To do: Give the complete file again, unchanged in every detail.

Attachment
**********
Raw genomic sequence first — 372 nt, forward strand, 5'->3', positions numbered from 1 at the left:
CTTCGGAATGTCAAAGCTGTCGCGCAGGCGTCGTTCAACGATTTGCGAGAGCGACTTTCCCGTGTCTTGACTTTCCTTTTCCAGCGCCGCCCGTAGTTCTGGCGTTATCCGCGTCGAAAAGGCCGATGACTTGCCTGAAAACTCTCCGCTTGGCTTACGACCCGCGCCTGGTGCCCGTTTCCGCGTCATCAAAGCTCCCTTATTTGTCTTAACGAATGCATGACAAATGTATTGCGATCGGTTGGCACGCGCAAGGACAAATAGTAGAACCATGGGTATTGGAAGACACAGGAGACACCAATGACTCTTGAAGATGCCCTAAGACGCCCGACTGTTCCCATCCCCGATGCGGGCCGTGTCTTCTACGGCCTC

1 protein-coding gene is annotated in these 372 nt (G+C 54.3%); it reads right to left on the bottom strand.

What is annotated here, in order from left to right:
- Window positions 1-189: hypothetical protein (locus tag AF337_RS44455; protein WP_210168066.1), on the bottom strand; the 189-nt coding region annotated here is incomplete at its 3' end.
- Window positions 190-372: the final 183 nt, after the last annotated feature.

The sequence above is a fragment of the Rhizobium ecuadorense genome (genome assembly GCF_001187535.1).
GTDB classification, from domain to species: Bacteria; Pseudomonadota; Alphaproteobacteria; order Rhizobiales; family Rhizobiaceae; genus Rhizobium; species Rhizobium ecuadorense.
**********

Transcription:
Raw genomic sequence first — 372 nt, forward strand, 5'->3', positions numbered from 1 at the left:
CTTCGGAATGTCAAAGCTGTCGCGCAGGCGTCGTTCAACGATTTGCGAGAGCGACTTTCCCGTGTCTTGACTTTCCTTTTCCAGCGCCGCCCGTAGTTCTGGCGTTATCCGCGTCGAAAAGGCCGATGACTTGCCTGAAAACTCTCCGCTTGGCTTACGACCCGCGCCTGGTGCCCGTTTCCGCGTCATCAAAGCTCCCTTATTTGTCTTAACGAATGCATGACAAATGTATTGCGATCGGTTGGCACGCGCAAGGACAAATAGTAGAACCATGGGTATTGGAAGACACAGGAGACACCAATGACTCTTGAAGATGCCCTAAGACGCCCGACTGTTCCCATCCCCGATGCGGGCCGTGTCTTCTACGGCCTC

1 protein-coding gene is annotated in these 372 nt (G+C 54.3%); it reads right to left on the bottom strand.

What is annotated here, in order from left to right:
- Window positions 1-189: hypothetical protein (locus tag AF337_RS44455; protein WP_210168066.1), on the bottom strand; the 189-nt coding region annotated here is incomplete at its 3' end.
- Window positions 190-372: the final 183 nt, after the last annotated feature.

The sequence above is a fragment of the Rhizobium ecuadorense genome (genome assembly GCF_001187535.1).
GTDB classification, from domain to species: Bacteria; Pseudomonadota; Alphaproteobacteria; order Rhizobiales; family Rhizobiaceae; genus Rhizobium; species Rhizobium ecuadorense.